2 March – 5 May 2023
They camouflage their malice very cleverly, the poisonous hemlock, the parasitic fungi and plant-killing pests that give the exhibition at ERES Projects its name. The plant parasites, magnified umpteen times, surprise us with their bizarre aesthetics. The objects, created around 1900, are scientific teaching models that could easily pass for artistic works. The unique pieces from Reinhold and Robert Brendel show how amazingly fluid the transition between scientific observation and fine art can be. The objects, artistically crafted with great attention to detail from papier-mâché, wood and plaster and then painted, were intended for practical botanical exercises at schools and universities; many can be taken apart - similar to anatomical models. This makes it possible to understand and comprehend how the leaf of a pest is constructed, for example, or what makes the shape of the spore deposit so unique.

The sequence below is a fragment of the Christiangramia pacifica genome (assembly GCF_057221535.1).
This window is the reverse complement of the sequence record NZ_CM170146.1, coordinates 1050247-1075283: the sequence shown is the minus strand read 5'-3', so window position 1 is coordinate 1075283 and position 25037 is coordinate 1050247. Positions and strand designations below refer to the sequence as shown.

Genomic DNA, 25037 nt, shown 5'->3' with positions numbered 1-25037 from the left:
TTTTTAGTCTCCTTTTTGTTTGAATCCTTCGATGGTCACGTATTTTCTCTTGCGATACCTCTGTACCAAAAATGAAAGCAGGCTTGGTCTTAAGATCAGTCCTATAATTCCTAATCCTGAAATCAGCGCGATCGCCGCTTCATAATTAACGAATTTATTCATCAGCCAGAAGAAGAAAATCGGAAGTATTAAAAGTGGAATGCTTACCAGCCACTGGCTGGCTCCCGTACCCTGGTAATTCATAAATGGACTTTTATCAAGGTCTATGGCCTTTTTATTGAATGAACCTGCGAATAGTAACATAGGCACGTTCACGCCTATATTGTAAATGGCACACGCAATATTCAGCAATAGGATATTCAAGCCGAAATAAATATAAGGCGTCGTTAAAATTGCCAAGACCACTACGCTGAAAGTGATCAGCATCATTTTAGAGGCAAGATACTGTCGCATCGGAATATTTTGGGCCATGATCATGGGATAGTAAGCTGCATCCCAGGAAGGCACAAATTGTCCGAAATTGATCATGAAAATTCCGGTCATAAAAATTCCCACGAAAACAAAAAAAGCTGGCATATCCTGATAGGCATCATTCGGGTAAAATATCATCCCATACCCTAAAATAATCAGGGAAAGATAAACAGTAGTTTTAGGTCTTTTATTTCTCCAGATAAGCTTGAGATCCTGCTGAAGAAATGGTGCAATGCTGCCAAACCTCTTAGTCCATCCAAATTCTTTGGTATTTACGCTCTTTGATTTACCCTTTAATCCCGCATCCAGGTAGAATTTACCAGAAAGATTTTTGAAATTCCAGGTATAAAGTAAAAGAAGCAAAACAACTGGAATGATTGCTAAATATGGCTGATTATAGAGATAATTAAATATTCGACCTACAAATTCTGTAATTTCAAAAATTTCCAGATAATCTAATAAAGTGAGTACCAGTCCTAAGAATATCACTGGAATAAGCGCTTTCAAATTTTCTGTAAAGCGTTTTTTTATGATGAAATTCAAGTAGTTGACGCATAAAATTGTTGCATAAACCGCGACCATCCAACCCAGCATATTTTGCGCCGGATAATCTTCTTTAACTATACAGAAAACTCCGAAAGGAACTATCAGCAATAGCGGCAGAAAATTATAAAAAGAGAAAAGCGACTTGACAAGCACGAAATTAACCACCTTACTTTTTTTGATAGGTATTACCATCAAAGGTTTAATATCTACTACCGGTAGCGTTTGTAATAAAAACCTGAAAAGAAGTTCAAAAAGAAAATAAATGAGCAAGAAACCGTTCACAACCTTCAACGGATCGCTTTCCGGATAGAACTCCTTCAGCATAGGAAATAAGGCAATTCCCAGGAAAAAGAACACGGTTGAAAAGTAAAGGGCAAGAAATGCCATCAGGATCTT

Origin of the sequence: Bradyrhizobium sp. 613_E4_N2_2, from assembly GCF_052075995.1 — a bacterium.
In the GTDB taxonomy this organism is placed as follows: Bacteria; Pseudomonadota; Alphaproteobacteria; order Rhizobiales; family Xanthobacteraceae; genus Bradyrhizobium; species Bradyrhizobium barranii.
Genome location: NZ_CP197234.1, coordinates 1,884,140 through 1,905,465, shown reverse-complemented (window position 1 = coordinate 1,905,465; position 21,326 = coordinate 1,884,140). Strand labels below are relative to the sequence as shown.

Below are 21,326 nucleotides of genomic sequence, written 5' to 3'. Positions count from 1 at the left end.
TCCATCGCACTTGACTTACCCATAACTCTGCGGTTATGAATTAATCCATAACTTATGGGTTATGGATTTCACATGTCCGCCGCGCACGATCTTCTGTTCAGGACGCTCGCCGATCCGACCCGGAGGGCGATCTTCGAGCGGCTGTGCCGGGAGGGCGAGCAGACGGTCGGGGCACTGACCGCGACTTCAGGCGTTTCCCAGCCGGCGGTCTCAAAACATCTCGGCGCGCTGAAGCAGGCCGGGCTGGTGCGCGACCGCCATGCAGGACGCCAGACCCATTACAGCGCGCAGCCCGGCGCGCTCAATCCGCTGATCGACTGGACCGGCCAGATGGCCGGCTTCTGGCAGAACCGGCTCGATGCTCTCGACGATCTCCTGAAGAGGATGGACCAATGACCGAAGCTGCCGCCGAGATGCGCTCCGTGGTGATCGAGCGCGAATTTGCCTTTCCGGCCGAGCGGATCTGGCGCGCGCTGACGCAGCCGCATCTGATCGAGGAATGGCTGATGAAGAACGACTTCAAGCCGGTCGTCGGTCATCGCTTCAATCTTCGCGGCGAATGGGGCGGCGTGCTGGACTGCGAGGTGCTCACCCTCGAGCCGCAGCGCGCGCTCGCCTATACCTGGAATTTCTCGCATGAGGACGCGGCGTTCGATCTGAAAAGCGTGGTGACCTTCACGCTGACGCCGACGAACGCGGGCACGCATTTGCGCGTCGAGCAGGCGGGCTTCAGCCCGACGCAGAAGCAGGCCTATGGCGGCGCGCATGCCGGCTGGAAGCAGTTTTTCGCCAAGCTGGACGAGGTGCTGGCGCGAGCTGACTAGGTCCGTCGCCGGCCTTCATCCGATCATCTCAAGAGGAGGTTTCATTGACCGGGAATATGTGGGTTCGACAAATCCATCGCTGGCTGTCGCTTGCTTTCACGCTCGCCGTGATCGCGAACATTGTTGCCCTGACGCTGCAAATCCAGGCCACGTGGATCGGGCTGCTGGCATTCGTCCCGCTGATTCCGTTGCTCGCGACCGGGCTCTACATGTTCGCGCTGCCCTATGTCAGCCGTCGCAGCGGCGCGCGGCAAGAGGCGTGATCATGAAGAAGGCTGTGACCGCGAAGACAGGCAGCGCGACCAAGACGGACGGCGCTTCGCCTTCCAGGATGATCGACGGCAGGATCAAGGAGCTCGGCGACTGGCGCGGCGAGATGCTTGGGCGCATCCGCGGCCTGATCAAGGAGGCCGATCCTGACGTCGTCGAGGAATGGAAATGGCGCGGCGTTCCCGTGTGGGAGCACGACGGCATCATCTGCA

While this form of nature representation unites aesthetic seeing, teaching and knowledge, the Finnish artist Sanna Kannisto (*1974) refers to scientific experimental set-ups in her appropriation of nature. While modern STED microscopy revolutionises technical imaging, Kannisto chooses the direct, unobstructed view of flora and fauna. She slips into the role of the researcher, takes part in scientific expeditions, examines and photographs plants and animals in stage-like mobile "field studios". As if in a theatre set, a green-metallic shimmering snake, for example, coils ominously around the spines of a strelitzia. Isolated from their natural environment, they become the focus of a careful staging that does not follow a scientific system, but a purely aesthetic system of order. Kannisto moves between disciplines, uses the know-how and equipment of the researchers for her work. She approaches nature, as she explained in a recent interview, "like a scientist, like an artist, like a child, like a romantic traveller (...). Because art has the ability to convey scientific knowledge in a different, visual way." In the synopsis the exhibition spans an exciting arc between both worlds.